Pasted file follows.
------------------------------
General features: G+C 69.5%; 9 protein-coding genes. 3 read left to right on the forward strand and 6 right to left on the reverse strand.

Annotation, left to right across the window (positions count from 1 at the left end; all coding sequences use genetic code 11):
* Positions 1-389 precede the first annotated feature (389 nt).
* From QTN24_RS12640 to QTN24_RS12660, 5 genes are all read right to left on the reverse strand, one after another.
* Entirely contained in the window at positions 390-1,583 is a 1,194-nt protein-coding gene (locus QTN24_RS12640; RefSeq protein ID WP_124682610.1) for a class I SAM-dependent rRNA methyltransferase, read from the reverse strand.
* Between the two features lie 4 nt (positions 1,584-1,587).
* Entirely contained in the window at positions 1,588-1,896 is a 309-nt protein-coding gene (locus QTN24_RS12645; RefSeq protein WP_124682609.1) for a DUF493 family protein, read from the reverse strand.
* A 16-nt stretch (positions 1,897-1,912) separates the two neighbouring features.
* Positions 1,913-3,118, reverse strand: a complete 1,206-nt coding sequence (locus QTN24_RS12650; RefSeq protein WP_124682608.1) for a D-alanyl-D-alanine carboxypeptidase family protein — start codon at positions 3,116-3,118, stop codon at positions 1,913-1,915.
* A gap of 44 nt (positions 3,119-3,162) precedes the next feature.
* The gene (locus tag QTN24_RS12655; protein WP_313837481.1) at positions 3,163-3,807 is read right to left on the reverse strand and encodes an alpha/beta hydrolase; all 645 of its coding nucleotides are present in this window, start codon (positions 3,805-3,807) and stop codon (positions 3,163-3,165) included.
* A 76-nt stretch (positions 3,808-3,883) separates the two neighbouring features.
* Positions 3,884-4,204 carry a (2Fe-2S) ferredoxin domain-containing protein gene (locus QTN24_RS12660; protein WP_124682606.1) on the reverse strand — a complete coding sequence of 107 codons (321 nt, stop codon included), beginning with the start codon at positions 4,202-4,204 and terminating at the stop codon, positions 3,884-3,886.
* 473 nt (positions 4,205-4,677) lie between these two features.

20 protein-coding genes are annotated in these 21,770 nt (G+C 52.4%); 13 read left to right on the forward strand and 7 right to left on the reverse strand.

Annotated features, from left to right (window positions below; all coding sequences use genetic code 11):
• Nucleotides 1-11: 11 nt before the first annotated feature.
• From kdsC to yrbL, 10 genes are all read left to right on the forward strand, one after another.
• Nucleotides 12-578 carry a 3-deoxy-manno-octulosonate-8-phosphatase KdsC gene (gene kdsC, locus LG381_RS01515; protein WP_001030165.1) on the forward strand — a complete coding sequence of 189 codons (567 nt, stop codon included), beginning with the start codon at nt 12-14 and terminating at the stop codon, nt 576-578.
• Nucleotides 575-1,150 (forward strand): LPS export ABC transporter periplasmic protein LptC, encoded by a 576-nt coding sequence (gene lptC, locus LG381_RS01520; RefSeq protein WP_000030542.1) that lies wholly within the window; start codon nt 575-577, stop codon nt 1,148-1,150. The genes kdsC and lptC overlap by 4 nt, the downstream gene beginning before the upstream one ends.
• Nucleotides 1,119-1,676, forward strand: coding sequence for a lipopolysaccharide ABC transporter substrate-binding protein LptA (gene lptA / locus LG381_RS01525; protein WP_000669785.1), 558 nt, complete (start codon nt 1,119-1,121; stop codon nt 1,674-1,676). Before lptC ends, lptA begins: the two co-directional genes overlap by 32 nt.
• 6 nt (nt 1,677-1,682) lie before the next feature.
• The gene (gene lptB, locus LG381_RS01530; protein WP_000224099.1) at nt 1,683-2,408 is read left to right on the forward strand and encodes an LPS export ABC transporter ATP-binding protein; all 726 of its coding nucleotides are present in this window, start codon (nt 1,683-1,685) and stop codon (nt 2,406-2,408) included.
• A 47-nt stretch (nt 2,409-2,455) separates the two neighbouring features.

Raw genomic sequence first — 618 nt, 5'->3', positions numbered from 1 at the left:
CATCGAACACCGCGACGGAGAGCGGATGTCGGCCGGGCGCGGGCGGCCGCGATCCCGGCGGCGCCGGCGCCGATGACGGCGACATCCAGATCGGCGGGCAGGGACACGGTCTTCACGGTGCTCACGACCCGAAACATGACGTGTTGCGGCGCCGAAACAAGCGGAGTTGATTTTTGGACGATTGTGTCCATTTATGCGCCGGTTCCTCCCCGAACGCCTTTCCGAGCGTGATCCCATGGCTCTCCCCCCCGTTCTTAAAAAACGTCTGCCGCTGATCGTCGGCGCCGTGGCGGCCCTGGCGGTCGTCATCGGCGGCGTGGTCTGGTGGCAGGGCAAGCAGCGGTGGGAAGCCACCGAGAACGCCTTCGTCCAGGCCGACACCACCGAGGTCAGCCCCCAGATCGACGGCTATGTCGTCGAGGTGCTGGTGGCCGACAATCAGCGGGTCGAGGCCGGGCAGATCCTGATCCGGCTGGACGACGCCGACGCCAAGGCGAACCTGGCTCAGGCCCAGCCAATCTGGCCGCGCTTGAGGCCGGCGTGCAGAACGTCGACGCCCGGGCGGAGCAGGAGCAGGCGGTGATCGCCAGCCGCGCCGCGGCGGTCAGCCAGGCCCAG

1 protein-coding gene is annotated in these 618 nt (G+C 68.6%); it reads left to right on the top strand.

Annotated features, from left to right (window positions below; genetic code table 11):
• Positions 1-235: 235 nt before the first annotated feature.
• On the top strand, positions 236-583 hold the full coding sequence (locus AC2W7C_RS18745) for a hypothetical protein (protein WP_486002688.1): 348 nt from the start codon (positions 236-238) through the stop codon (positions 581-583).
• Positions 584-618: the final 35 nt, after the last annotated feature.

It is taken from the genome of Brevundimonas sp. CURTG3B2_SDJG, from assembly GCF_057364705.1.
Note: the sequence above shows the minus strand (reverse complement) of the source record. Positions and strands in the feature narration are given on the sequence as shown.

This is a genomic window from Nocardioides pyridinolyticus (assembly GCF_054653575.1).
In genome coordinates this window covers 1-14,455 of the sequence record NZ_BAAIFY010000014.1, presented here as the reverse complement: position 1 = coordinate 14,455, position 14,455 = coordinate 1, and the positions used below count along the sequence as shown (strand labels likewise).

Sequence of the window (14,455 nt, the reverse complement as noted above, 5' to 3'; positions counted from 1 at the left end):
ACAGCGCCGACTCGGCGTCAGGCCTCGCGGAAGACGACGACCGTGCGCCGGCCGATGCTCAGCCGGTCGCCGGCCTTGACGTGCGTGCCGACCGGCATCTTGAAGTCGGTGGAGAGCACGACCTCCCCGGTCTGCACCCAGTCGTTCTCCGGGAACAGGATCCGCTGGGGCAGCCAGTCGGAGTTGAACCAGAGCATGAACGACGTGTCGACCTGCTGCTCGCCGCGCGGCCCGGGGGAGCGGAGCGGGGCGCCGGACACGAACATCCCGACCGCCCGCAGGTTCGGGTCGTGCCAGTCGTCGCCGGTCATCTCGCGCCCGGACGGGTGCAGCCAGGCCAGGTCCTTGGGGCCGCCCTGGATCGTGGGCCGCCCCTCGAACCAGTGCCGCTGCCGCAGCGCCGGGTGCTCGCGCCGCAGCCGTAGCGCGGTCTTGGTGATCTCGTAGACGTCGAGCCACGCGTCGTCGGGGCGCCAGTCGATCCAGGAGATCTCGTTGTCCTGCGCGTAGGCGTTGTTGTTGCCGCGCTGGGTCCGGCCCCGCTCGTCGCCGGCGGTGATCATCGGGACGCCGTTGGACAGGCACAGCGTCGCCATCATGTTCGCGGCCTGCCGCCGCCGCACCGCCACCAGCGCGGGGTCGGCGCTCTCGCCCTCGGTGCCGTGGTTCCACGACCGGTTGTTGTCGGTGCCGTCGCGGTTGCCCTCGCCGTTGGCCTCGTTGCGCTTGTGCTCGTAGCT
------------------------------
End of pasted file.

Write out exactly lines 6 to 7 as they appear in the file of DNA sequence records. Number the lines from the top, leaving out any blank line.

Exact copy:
* Between the two features lie 4 nt (positions 1,584-1,587).
* Entirely contained in the window at positions 1,588-1,896 is a 309-nt protein-coding gene (locus QTN24_RS12645; RefSeq protein WP_124682609.1) for a DUF493 family protein, read from the reverse strand.